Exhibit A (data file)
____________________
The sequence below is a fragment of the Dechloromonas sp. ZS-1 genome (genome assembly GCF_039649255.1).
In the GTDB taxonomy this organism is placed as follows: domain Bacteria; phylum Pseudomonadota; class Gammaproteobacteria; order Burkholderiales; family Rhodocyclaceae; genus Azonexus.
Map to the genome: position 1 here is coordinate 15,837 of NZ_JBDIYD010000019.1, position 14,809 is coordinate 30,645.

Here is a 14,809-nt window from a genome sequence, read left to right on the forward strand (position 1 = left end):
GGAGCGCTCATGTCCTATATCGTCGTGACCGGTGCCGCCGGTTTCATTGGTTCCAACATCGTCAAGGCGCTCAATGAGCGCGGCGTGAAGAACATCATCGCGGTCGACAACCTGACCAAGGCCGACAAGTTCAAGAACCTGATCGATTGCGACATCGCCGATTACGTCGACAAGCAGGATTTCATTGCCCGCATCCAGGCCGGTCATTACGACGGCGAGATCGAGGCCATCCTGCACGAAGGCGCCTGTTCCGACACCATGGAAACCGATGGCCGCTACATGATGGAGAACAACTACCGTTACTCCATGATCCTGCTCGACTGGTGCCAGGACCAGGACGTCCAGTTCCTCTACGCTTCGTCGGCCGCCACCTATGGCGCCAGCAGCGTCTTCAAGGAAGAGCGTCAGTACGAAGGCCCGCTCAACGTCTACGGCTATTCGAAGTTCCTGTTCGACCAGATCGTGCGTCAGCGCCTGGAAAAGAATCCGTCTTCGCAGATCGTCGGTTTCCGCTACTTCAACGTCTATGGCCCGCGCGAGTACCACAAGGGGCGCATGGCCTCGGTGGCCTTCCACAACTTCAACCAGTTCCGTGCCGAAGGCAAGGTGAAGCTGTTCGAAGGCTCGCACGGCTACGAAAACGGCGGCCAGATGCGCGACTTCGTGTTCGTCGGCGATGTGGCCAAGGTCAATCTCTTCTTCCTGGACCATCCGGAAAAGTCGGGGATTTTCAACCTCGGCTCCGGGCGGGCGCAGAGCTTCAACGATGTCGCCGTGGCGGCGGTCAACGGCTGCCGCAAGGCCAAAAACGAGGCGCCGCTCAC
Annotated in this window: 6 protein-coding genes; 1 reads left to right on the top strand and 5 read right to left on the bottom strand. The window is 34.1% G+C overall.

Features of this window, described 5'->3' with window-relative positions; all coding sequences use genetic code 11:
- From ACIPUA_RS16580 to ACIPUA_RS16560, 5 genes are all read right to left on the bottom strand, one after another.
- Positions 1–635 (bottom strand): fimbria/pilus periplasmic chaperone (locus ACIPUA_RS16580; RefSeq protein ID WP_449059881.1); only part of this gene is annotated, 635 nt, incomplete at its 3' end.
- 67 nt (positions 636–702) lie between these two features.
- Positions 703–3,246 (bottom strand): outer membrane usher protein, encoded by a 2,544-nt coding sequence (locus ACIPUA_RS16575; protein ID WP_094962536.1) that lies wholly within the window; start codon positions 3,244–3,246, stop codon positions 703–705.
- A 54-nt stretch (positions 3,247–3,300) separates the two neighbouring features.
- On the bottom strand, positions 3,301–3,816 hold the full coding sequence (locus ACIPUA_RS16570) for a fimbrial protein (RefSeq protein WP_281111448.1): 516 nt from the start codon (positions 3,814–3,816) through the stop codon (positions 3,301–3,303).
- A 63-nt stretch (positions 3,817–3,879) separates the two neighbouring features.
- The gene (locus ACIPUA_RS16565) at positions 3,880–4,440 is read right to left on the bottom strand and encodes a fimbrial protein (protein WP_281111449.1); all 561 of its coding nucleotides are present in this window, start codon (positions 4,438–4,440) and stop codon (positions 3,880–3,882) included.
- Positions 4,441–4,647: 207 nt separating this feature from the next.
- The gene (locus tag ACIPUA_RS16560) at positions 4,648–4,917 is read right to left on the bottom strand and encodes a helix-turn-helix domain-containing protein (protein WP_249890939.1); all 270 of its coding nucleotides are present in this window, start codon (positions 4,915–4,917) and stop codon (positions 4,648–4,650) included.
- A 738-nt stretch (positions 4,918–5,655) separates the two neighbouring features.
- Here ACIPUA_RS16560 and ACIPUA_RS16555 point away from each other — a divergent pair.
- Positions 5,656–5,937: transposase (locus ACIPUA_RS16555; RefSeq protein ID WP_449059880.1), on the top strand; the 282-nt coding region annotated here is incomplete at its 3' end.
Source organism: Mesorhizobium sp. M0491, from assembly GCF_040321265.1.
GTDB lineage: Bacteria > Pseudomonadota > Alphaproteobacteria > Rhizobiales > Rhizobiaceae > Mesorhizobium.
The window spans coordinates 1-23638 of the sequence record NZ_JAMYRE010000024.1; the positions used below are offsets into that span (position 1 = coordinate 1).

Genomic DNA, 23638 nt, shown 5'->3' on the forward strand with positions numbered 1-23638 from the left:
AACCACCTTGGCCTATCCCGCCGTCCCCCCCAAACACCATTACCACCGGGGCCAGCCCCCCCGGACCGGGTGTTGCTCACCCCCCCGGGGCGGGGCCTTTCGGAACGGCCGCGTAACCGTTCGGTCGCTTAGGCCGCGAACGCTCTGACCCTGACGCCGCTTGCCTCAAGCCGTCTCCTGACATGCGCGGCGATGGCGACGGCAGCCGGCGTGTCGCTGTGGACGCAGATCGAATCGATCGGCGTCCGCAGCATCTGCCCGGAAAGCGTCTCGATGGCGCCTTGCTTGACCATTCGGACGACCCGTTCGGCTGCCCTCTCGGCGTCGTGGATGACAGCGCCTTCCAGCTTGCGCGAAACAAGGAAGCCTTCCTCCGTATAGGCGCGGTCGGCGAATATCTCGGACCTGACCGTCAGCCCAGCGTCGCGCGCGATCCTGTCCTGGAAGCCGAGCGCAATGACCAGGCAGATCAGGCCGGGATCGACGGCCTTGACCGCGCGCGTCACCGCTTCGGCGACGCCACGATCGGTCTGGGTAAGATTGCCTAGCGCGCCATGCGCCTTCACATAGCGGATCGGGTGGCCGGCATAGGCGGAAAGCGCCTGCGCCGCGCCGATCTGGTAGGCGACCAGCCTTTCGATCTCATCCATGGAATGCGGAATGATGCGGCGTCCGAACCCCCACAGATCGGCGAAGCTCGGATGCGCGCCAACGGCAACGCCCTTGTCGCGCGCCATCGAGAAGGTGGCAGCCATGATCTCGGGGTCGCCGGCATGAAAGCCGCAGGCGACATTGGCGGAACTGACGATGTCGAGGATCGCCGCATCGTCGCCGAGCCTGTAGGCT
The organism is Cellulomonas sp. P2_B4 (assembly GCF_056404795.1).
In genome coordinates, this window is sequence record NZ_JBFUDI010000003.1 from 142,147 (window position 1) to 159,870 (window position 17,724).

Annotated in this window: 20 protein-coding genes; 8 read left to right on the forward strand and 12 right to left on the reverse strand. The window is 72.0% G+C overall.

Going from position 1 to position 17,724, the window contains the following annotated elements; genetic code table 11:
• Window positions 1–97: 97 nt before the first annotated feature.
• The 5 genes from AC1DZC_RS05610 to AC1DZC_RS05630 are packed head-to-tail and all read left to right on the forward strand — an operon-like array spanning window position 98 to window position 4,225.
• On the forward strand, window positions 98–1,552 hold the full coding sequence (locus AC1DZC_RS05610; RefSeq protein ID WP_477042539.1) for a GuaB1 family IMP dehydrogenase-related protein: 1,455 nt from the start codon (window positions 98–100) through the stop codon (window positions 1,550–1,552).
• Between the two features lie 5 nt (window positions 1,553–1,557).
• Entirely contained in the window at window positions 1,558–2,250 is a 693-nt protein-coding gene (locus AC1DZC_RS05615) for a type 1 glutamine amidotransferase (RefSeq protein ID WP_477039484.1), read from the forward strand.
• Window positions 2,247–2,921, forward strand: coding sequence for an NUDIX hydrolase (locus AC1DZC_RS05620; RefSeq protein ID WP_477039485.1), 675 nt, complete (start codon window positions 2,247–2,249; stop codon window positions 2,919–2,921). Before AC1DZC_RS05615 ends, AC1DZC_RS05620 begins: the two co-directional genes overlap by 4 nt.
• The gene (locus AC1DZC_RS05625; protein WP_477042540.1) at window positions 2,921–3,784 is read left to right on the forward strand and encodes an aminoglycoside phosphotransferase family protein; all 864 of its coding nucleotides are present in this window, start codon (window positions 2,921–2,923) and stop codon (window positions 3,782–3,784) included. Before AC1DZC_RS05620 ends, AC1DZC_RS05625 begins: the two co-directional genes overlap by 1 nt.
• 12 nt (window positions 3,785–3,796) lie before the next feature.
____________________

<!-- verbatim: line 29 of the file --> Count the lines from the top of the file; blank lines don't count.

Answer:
Going from position 1 to position 17,724, the window contains the following annotated elements; genetic code table 11: